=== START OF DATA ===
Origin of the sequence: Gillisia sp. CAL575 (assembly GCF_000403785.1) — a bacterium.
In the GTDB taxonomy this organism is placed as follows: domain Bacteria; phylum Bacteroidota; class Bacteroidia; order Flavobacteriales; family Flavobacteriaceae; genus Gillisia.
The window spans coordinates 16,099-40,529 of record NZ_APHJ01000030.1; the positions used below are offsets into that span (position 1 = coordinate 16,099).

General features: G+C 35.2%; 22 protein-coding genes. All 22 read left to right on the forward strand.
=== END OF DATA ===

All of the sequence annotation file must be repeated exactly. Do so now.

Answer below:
Origin of the sequence: Gillisia sp. CAL575 (assembly GCF_000403785.1) — a bacterium.
In the GTDB taxonomy this organism is placed as follows: domain Bacteria; phylum Bacteroidota; class Bacteroidia; order Flavobacteriales; family Flavobacteriaceae; genus Gillisia.
The window spans coordinates 16,099-40,529 of record NZ_APHJ01000030.1; the positions used below are offsets into that span (position 1 = coordinate 16,099).

General features: G+C 35.2%; 22 protein-coding genes. All 22 read left to right on the forward strand.